New Zealand’s Major Events Management Act
Thursday 1st July 2010
With the excitement in New Zealand growing as the Rugby World Cup 2011 and World Rowing Championships 2010 draw near, businesses and individuals are finding themselves grappling with the practicalities of the Major Events Management Act 2007 (“the Act”). This legislation was passed to protect major event organisers from illegitimate profiteering by parties not associated with the major event. How does the Act work? What does it protect? And how successful will it be?
WHAT ACTIVITIES DOES THE ACT COVER?
The Act attempts to protect major event organisers against ambush marketing through both association protections and intrusion protections. The Act also covers ticket scalping and pitch invasion.
WHAT IS A MAJOR EVENT?
A major event is any event which has been declared such by an order pursuant to the Act. At this stage the following have been declared major events:
- FIFA U17 Women’s World Cup 2008;
- FIBA U19 World Championship 2009;
- U19 Cricket World Cup 2010;
- World Rowing Championships 2010; and
- Rugby World Cup 2011.
An order is made by the Governor General, on the recommendation of the Economic Development Minister after consulting with both the Sports Minister and the Commerce Minister.
Once an order is made declaring an event to be a “major event”, all protections under the Act will apply to that event. Often protected emblems and protected words are declared in the same order in which the major event is declared, although the Rugby World Cup 2011 has a separate order governing these issues.
PROTECTIONS AGAINST AMBUSH MARKETING
Recent ambush marketing experiences at the Beijing Olympics, Winter Olympics, and the FIFA World Cup in South Africa have emphasised the growing propensity for organisations to “jump on the pseudo-sponsorship bandwagon” and gain unofficial exposure for their goods and services with worldwide audiences. The Act attempts to prevent this type of behaviour through regulation of both association protections and intrusion protections.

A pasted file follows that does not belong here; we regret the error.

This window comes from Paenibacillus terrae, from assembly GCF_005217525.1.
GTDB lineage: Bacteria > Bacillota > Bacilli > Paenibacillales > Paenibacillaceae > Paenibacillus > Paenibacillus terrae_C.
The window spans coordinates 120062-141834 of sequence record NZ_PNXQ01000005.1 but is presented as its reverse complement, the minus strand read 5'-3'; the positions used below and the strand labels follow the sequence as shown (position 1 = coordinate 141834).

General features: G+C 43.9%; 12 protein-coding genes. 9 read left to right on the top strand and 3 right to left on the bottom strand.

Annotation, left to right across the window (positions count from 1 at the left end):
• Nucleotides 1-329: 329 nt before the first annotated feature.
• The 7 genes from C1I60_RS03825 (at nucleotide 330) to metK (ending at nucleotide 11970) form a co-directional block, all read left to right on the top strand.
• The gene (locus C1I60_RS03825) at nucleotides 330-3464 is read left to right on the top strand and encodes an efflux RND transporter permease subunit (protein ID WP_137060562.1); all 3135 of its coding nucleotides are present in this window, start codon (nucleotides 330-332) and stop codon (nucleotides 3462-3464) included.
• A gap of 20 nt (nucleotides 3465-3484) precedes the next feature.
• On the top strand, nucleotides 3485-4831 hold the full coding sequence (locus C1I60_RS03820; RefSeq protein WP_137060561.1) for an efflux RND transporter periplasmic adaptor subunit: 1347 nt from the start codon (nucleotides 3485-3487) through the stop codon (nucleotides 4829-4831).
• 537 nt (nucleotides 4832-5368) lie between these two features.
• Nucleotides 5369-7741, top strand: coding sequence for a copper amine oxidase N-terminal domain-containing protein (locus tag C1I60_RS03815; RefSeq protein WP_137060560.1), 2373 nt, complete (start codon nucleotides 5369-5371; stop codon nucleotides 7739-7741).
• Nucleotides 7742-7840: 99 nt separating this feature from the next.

It is prohibited under the Act to imply an association between a major event and goods or services, a brand of goods or services or a person who provides goods and services. The definition of “association” pursuant to the Act is “a relationship or connection, whether direct or implied, such as an approval, authorisation, sponsorship, or commercial arrangement and includes offering, giving away, or selling a ticket to a major event activity in connection with the promotion of goods or services.”
Such a definition is expected to have far-reaching consequences in relation to the field of corporate hospitality, where sporting events have historically been used for client entertainment purposes. Under the Act such hospitality will be forbidden unless carried out by those official corporate hospitality providers appointed by the major event organiser.
A further implication of the “association” definition will be that businesses will not be able to give away tickets to the major events in relation to competitions or promotions.